Tucked away on the southern coast of La Palma, Fuencaliente is one of the most remote resorts in the Canary Islands. With the nearest black sand beach a 20-minute drive away, it's not necessarily the seaside that keeps visitors coming back year after year – it's the vast countryside and beautiful mountain scenery that sets it apart from the rest.
Fuencaliente gets its name from the hot springs in its soil, buried by a volcano in the 17th century – it remains a hotspot for volcanic activity to this day. The region's last volcanic eruption may have been in 1971, but the rugged landscape is as inspiring as ever. It's a haven for hikers with more than 1000 kilometres of well-marked paths through stunning countryside – you can take in the coastal views, tiny villages and pine forests from pretty much anywhere.
One of the most popular trails, Ruta de los Volcanoes, involves a six-hour hike across an active crater – it's also a great way to see as many volcanoes as possible, ticking them off as you go.
If you want to start exploring, it's worth paying the brand new visitor centre a visit. Volcan San Antonio Visitor Centre will provide you with maps and guidebooks, and you can read up on the island's explosive history in the exhibition hall. From the centre, it's about a 25-minute walk along the edge of Volcan San Antonio, with jaw-dropping views at every turn. The centre also offers camel rides, if you don't fancy going on foot.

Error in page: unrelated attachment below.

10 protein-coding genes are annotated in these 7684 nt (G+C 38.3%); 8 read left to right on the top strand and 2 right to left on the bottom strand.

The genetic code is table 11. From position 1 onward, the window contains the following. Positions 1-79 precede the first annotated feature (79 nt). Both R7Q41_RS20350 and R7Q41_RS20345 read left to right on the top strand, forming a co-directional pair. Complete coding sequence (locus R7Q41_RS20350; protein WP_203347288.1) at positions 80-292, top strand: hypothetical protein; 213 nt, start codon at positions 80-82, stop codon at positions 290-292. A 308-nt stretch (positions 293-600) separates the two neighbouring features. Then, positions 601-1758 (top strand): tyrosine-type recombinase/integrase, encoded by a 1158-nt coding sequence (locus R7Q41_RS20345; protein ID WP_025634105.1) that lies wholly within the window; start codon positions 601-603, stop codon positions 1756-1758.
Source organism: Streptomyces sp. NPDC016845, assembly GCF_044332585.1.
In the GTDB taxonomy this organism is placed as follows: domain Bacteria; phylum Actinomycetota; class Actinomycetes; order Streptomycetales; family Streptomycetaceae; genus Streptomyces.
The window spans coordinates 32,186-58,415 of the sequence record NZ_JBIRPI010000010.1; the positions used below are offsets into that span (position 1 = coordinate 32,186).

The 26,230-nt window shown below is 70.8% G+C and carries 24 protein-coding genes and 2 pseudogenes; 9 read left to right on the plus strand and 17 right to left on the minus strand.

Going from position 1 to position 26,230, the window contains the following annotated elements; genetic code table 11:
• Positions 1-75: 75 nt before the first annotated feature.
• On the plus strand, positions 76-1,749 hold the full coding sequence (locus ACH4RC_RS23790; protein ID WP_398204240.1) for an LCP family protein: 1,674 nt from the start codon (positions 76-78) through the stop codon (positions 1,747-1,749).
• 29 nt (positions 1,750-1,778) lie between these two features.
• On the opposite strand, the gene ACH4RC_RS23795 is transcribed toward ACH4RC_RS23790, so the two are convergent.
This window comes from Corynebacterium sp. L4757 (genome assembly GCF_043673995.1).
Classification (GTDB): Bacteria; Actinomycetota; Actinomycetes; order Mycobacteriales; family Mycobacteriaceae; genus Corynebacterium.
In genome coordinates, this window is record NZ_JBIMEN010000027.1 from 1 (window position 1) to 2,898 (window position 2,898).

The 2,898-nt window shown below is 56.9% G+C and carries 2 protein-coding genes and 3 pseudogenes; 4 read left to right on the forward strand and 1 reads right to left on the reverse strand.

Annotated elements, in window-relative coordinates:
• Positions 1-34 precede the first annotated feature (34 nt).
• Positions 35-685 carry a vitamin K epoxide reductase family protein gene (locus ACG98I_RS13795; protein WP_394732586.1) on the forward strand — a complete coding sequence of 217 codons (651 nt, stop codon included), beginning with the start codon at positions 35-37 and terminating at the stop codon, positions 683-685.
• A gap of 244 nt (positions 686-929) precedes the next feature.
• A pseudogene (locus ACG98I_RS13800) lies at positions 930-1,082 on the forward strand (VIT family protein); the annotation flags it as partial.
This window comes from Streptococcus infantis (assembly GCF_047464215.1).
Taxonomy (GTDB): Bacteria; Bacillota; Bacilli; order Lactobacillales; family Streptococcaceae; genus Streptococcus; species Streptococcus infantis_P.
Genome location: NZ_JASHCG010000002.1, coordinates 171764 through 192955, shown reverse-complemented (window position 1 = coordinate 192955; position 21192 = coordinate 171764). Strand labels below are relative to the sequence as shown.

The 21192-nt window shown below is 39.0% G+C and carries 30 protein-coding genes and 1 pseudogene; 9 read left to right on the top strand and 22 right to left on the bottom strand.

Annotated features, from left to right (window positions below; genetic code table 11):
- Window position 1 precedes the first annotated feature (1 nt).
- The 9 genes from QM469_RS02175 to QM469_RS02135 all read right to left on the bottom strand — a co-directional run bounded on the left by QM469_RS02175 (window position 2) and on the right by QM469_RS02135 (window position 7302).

For more history about Fuencaliente, visit the Belmaco Cave. The people who lived on La Palma before the Spanish came were a tribe who called themselves the Awara. According to local legend, Belmaco cave was the home of the king of this part of La Palma. For a small cost you get to look around a small museum of artefacts, see the cave itself with its rock carvings, and take a short, steep stroll around the area to see the native plants with some information panels.